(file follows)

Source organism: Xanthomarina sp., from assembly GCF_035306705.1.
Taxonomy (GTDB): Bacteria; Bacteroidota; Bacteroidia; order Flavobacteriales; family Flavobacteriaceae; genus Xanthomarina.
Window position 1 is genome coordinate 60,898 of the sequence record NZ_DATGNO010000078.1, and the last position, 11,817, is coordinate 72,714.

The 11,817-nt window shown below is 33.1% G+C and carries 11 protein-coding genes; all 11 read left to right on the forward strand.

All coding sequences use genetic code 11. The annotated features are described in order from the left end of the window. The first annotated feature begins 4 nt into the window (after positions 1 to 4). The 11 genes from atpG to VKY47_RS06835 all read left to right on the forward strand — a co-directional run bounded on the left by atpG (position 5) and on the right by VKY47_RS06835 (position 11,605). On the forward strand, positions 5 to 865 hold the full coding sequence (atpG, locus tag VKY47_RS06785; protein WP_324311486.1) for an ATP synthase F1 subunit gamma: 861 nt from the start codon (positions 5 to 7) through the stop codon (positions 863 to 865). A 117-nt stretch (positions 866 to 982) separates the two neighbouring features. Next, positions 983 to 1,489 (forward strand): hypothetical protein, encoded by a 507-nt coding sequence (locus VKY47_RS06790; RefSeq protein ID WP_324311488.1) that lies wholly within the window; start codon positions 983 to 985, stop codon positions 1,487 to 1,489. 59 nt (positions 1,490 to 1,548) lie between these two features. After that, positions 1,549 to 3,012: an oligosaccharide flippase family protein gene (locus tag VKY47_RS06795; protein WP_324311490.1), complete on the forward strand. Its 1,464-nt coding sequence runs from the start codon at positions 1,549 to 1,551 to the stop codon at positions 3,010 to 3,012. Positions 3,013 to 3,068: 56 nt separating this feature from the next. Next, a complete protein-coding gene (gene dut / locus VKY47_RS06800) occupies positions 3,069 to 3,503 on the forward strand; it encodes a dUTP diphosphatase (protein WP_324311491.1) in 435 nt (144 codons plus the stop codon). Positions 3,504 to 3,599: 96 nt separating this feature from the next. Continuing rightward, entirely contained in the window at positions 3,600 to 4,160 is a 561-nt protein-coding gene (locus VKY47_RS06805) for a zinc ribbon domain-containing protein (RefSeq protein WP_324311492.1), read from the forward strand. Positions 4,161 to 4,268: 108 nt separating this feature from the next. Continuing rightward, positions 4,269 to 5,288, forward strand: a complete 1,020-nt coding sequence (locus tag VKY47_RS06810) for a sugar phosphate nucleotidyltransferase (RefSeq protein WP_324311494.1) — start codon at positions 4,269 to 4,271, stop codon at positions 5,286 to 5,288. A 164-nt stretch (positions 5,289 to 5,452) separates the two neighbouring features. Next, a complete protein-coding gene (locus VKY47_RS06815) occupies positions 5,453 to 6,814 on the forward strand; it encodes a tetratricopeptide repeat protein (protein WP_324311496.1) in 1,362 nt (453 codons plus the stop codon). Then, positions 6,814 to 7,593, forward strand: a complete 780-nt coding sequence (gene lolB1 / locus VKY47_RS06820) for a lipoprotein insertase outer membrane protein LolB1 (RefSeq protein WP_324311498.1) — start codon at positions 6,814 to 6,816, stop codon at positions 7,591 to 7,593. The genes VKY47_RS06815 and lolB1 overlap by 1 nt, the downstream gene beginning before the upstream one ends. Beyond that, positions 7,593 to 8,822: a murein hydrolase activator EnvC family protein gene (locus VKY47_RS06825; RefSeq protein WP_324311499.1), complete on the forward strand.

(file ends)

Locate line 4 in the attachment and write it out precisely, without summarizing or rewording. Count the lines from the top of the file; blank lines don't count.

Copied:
The 11,817-nt window shown below is 33.1% G+C and carries 11 protein-coding genes; all 11 read left to right on the forward strand.